Ten people overdosed on heroin over the past ten days in a Philadelphia suburb, amid a wave of incidents linked to deadly batches of the drug.
Officials in Falls Township, Penn., said four of the ten people died after overdosing on the drug. Police believe the heroin involved in two of the fatal overdoses came from Trenton, N.J., a short trip over the border from Falls Township. Authorities are sourcing the heroin involved in the other two fatal overdoses to Philadelphia, which just suffered one of its most deadly days from heroin Sunday, reports WPVI.
Police in Falls Township said they have had roughly 20 fatal heroin overdoses this year, and an additional 80 that were non-fatal. Officials have not said whether the overdoses are connected to incidents in Philadelphia this weekend or if the drugs were cut with additional compounds.
Police responded to at least nine fatal heroin overdoses Sunday in Philadelphia, all linked to what investigators think is a bad batch currently circulating the city. Seven men and two women died after taking the drug Sunday, ranging in ages from 24 to 42. The incidents all occurred in the Kensington and North Philadelphia neighborhoods, areas plagued by the national opioid epidemic.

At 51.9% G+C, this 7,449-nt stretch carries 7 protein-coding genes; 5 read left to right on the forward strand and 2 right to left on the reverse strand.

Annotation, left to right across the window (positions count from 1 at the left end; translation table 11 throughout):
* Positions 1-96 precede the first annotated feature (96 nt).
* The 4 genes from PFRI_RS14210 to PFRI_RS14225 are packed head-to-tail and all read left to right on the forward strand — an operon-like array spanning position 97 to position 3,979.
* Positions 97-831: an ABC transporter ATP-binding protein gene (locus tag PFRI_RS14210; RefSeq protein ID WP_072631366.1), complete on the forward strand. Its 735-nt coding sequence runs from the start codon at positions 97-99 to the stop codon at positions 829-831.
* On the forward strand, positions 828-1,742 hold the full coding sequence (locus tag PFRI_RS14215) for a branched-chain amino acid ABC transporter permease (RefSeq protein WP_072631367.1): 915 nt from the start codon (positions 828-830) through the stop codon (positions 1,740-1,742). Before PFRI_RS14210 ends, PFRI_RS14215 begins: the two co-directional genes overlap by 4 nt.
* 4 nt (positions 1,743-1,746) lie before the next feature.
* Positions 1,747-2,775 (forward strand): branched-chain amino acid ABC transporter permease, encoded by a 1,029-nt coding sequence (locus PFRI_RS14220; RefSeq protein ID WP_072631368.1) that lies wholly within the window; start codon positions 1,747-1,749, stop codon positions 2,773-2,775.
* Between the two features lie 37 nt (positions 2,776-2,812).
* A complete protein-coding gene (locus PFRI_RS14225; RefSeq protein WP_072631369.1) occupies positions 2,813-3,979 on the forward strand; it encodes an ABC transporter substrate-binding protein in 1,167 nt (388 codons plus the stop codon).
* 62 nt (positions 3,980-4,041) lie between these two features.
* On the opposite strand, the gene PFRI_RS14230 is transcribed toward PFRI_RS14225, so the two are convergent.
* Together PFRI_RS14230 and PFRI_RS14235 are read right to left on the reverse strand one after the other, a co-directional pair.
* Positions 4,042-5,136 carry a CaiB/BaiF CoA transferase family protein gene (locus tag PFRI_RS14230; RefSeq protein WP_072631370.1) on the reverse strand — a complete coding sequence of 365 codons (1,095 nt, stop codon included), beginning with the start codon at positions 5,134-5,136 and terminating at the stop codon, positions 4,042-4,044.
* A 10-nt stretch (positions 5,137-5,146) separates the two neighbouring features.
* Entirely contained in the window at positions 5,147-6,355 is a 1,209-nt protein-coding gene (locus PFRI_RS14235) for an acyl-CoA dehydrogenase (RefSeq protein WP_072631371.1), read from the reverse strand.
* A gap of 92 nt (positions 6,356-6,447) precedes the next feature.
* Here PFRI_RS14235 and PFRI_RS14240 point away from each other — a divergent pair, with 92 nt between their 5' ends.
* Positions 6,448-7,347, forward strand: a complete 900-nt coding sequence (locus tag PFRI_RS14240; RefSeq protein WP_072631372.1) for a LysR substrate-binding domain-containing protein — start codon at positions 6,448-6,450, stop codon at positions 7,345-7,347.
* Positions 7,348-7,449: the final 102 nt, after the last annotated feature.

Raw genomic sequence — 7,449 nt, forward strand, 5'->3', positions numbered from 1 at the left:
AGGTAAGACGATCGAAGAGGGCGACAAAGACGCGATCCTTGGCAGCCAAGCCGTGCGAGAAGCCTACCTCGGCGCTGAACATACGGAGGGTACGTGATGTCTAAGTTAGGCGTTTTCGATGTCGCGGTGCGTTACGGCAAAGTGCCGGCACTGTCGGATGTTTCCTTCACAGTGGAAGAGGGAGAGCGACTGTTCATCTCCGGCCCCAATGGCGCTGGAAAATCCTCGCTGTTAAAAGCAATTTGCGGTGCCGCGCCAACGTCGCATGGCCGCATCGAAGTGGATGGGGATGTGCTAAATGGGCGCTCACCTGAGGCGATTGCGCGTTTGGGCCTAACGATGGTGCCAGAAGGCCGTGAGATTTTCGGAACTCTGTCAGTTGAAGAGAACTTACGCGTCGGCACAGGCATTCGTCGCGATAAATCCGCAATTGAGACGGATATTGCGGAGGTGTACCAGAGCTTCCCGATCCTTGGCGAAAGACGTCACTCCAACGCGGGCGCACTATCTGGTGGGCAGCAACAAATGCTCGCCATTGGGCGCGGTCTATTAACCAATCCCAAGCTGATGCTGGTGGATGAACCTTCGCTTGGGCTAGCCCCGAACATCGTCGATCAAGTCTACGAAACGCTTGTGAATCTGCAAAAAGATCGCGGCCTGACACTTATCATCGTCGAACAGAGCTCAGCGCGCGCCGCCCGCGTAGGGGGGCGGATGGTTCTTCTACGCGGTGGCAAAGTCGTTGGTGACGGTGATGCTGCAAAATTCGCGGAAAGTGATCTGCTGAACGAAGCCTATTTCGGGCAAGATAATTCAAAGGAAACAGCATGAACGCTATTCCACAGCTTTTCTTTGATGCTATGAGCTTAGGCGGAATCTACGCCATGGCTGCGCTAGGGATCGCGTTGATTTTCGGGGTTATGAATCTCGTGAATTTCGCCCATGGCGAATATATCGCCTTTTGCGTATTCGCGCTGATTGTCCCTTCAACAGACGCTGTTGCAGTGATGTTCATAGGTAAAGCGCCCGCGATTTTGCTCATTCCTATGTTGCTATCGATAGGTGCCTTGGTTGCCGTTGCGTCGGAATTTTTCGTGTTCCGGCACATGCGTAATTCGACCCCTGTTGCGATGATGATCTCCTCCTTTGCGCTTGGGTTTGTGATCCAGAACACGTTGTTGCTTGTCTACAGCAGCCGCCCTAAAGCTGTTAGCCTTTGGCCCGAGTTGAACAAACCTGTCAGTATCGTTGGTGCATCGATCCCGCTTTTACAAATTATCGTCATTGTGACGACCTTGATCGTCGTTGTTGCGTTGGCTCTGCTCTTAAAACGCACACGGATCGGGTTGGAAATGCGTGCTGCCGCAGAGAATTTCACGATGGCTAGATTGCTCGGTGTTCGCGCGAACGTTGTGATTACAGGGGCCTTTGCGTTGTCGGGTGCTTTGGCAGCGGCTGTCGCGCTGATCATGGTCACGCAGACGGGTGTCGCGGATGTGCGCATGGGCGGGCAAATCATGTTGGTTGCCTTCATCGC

Nearly 50 people overdosed on heroin in one day in the same area of Philadelphia last month. No one died, but many of the patients had to be revived with the reversal drug naloxone. Police said that more people could have died Sunday if not for emergency responders quickly administering naloxone.
The investigation into Sunday’s overdoses is ongoing, and police do not yet know what the heroin was mixed with. Investigators say heroin in Philadelphia is usually extremely pure but can contain rat poison or more potent ingredients like fentanyl, which is 50 to 100 times stronger than morphine.
Fatal overdoes from fentanyl spiked 636 percent in Philadelphia over the past year. A synthetic painkiller called W-18 is also being mixed into heroin in Philadelphia and is 10,000 times more powerful than morphine.
The overdoses in Kensington made it one of the deadliest days in the community’s history.
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